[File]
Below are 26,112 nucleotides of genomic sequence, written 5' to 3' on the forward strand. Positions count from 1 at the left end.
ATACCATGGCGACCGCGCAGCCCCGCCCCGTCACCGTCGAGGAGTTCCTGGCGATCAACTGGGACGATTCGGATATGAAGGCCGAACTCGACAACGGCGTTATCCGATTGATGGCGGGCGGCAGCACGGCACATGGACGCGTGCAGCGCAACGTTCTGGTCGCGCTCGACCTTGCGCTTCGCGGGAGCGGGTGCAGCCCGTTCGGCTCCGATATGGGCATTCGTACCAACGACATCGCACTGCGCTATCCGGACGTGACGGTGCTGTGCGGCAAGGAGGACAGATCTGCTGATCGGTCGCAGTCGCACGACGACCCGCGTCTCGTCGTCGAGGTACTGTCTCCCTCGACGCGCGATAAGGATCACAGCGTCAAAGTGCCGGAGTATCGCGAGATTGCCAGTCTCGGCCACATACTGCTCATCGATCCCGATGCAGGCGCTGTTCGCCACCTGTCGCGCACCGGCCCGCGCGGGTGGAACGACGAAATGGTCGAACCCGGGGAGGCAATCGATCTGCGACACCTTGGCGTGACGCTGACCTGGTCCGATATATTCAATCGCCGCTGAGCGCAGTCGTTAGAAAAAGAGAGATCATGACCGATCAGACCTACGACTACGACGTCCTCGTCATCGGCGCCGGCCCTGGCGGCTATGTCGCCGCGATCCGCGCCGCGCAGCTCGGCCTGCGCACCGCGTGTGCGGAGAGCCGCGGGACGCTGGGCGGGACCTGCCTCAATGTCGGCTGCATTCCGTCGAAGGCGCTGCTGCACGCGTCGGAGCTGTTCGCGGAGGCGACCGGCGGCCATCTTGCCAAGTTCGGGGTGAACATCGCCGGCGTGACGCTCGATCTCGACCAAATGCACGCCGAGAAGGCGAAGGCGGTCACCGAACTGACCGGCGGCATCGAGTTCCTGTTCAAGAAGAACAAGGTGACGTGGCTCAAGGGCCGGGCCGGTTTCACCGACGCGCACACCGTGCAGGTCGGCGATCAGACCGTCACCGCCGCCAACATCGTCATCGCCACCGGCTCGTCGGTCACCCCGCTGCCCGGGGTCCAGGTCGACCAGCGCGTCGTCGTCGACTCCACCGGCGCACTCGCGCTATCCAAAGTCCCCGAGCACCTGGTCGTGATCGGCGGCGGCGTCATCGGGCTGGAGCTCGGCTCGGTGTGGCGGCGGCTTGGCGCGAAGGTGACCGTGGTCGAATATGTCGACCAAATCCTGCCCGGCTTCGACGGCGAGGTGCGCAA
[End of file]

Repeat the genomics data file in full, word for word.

Below are 26,112 nucleotides of genomic sequence, written 5' to 3' on the forward strand. Positions count from 1 at the left end.
ATACCATGGCGACCGCGCAGCCCCGCCCCGTCACCGTCGAGGAGTTCCTGGCGATCAACTGGGACGATTCGGATATGAAGGCCGAACTCGACAACGGCGTTATCCGATTGATGGCGGGCGGCAGCACGGCACATGGACGCGTGCAGCGCAACGTTCTGGTCGCGCTCGACCTTGCGCTTCGCGGGAGCGGGTGCAGCCCGTTCGGCTCCGATATGGGCATTCGTACCAACGACATCGCACTGCGCTATCCGGACGTGACGGTGCTGTGCGGCAAGGAGGACAGATCTGCTGATCGGTCGCAGTCGCACGACGACCCGCGTCTCGTCGTCGAGGTACTGTCTCCCTCGACGCGCGATAAGGATCACAGCGTCAAAGTGCCGGAGTATCGCGAGATTGCCAGTCTCGGCCACATACTGCTCATCGATCCCGATGCAGGCGCTGTTCGCCACCTGTCGCGCACCGGCCCGCGCGGGTGGAACGACGAAATGGTCGAACCCGGGGAGGCAATCGATCTGCGACACCTTGGCGTGACGCTGACCTGGTCCGATATATTCAATCGCCGCTGAGCGCAGTCGTTAGAAAAAGAGAGATCATGACCGATCAGACCTACGACTACGACGTCCTCGTCATCGGCGCCGGCCCTGGCGGCTATGTCGCCGCGATCCGCGCCGCGCAGCTCGGCCTGCGCACCGCGTGTGCGGAGAGCCGCGGGACGCTGGGCGGGACCTGCCTCAATGTCGGCTGCATTCCGTCGAAGGCGCTGCTGCACGCGTCGGAGCTGTTCGCGGAGGCGACCGGCGGCCATCTTGCCAAGTTCGGGGTGAACATCGCCGGCGTGACGCTCGATCTCGACCAAATGCACGCCGAGAAGGCGAAGGCGGTCACCGAACTGACCGGCGGCATCGAGTTCCTGTTCAAGAAGAACAAGGTGACGTGGCTCAAGGGCCGGGCCGGTTTCACCGACGCGCACACCGTGCAGGTCGGCGATCAGACCGTCACCGCCGCCAACATCGTCATCGCCACCGGCTCGTCGGTCACCCCGCTGCCCGGGGTCCAGGTCGACCAGCGCGTCGTCGTCGACTCCACCGGCGCACTCGCGCTATCCAAAGTCCCCGAGCACCTGGTCGTGATCGGCGGCGGCGTCATCGGGCTGGAGCTCGGCTCGGTGTGGCGGCGGCTTGGCGCGAAGGTGACCGTGGTCGAATATGTCGACCAAATCCTGCCCGGCTTCGACGGCGAGGTGCGCAA